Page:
Baboons are monkeys that live in Africa and Arabia. Most baboons are social animals that live in groups called ‘troops’. This page contains baboon facts, and is part of our African Animals series.
Baboons are monkeys of genus Papio. Six species of baboon are currently recognized. They are listed below, together with their scientific names and the conservation status of each.
- Hamadryas baboon Papio hamadryas Least Concern
- Guinea baboon Papio papio Near Threatened
- Olive baboon Papio anubis Least Concern
- Yellow baboon Papio cynocephalus Least Concern
- Chacma baboon Papio ursinus Least Concern
- Kinda baboon Papio kindae Least Concern
Most baboons live in groups. As with all primate species, a group of baboons is known as a “troop”. A baboon troop can contain as few as 5 or as many as 250 individuals, with the average being around 50 individuals.
Troop size depends on factors such as the species, time of year and food availability.
Social organization in baboon troops is highly complex. Males use displays of physical strength to dominate rivals. Troop members spend many hours intensely grooming each other to remove insects and dead skin. Grooming also helps to maintain social bonds between individuals.
In the video below, you can see how chacma baboons operate as a troop to see off a cheetah from their territory.
Where Do Baboons Live?
Baboons are terrestrial (ground dwelling) and are found in various habitats such as open savannah, hills and open woodland. The Guinea baboon lives in far western Africa, the chacma baboon in southern Africa, the olive baboon in the north-central African savannah, the yellow baboon in south-central and eastern Africa, and the hamadryas baboon in the Horn of Africa and south-western Arabia.
Baboons range in size and weight depending on the species. The smallest is the Guinea baboon which is 20 in (50 cm) and weighs only 30 lb (14 kg) whereas the largest chacma baboon can be 47 in (120 cm) and weigh 90 lb (40 kg). Some of them are a grayish color whereas others are black or brownish. Some have a white mane. All baboons have a large head with a thick eye-brow ridge, long dog-like muzzle with powerful jaws and sharp canine teeth. Their eyes are close-set and on the front of their faces, giving them excellent vision. They have thick fur, except on their muzzles and their buttocks.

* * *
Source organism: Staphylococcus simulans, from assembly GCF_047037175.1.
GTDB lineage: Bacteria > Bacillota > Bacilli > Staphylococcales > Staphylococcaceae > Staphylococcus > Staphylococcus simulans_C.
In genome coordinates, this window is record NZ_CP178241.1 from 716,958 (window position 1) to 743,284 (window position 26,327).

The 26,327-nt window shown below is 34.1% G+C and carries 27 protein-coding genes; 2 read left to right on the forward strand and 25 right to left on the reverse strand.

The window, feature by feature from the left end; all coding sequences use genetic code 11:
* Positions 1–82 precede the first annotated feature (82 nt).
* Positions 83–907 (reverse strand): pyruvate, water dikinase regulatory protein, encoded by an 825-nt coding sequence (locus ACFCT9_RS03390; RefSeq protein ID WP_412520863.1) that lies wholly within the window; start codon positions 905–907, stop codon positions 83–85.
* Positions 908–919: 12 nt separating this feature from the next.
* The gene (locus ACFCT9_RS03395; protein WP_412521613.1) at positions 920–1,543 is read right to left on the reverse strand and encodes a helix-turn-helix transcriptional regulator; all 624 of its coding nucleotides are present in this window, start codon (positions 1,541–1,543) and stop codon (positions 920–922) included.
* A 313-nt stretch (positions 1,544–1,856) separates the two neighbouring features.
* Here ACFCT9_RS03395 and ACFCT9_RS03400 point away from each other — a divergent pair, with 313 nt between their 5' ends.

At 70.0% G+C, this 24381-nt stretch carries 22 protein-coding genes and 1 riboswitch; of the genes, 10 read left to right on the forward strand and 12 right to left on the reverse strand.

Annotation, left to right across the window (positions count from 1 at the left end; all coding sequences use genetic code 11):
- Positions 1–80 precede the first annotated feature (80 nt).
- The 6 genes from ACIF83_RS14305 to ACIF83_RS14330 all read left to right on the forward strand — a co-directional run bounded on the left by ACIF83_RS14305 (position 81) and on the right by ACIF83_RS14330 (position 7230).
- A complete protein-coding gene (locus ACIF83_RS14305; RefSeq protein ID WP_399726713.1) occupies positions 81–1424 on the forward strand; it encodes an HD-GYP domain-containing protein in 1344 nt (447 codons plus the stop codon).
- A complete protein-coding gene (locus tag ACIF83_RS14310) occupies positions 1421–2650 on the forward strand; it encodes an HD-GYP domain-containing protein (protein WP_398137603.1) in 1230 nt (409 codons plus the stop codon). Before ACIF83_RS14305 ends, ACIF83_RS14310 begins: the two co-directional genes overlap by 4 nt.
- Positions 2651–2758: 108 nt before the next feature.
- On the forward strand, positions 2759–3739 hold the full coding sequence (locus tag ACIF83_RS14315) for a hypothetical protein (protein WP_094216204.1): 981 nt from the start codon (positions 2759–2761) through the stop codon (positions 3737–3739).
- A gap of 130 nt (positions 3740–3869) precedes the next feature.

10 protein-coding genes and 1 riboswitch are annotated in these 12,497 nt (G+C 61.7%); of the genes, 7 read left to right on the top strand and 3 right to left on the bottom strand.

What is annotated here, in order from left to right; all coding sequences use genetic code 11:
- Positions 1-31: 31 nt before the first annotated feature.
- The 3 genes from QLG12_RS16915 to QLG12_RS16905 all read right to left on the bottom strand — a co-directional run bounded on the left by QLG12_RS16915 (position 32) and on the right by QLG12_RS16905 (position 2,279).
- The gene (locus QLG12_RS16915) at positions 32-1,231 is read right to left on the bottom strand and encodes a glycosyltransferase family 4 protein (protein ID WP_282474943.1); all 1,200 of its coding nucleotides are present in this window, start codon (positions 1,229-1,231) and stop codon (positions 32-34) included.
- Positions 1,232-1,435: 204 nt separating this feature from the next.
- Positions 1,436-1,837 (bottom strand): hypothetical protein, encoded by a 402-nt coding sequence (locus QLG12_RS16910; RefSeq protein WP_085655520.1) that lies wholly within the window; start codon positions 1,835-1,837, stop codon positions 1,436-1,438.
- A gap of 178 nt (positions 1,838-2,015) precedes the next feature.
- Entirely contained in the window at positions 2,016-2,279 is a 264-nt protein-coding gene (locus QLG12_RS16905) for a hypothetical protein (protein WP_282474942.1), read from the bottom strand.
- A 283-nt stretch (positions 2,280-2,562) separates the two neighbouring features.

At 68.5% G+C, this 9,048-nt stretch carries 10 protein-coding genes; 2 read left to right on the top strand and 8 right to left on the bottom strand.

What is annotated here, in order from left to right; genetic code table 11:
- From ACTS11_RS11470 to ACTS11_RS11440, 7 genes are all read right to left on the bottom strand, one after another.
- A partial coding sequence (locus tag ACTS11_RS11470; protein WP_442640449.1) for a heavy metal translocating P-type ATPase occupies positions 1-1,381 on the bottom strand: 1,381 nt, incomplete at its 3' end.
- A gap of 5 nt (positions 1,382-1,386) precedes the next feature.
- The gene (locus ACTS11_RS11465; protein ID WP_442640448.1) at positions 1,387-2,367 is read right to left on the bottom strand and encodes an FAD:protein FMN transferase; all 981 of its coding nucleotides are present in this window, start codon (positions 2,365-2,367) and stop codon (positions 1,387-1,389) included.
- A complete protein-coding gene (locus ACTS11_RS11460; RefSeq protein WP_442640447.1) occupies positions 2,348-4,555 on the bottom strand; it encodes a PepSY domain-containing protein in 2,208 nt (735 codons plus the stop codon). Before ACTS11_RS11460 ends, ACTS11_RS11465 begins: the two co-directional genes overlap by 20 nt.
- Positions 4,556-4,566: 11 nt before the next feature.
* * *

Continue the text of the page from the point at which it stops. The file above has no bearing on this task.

Baboons are well known for having protruding buttocks with rough, sometimes colored areas, called ischial callosities. These are nerveless pads of skin that enable the baboon to sit comfortably for long periods of time when they are watching for predators. Like other Old World monkeys, their tail is not prehensile (it cannot grip), however, they do climb trees. In all baboon species there are differences between the males and the females. Usually this is a difference in size, but sometimes it may be color or canine teeth differences.
Baboon Facts: Diet and Feeding
Baboons are omnivorous; although they mostly eat plants, meat does form part of their diet. The meat they eat includes insects and, when available, fish (trout and salmon), hares, birds, small antelopes, vervet monkeys and shellfish. They forage both during the day and night. It has been known for baboons to raid human dwellings, and in some cases, they have been known to prey on livestock (sheep and goats) and to eat large amounts of crops.
Female baboons initiate mating by presenting their swollen rump to the male, often directly into his face. After a successful mating, females are typically pregnant for about 6 months. They usually give birth to a single infant which weighs approximately 14 oz (400 g) and has black skin when born. The females tend to take care of the young rather than the males, although in some species, several females collaborate and care for all of their offspring. The young are weaned after about 1 year and reach sexual maturity in 5 to 8 years. Baboon males always leave their birth group, whereas females stay in the same group their whole lives. Baboons in captivity can live up to 45 years, although in the wild, their life expectancy is about 30 years.
Are Baboons Endangered?
Baboons are not endangered but they are threatened by habitat-loss due to agricultural expansion, overgrazing, large irrigation projects and overall human settlements.
Quick Baboon Facts For Kids
- A group of baboons is called a “troop”.
- Baboons can use 10 to 30 different and unique vocalizations.
- Baboons also use non-vocal forms of communication including lip smacking and shoulder shrugging.
- Baboons share 91% of their DNA with humans.
- Male baboons tend to be at least 10 lb heavier than females.
- Male baboons can have a nose 7 times larger than females.
- Baboons are heavily hunted because of their looks – the culture in the regions they live considers them as being evil.
- If baboons see a threat, they make loud barks. The males run to attack, while the females and young run up into the trees to seek safety.
- Ancient Egyptians considered hamadryas baboons to be sacred – they related them with Thoth, the God of letters.
- The only predators of baboons, other than humans, are large cats such as leopards.
Baboon Facts Conclusion
We hope that you have enjoyed reading about baboons. You can find out about more amazing African animals here.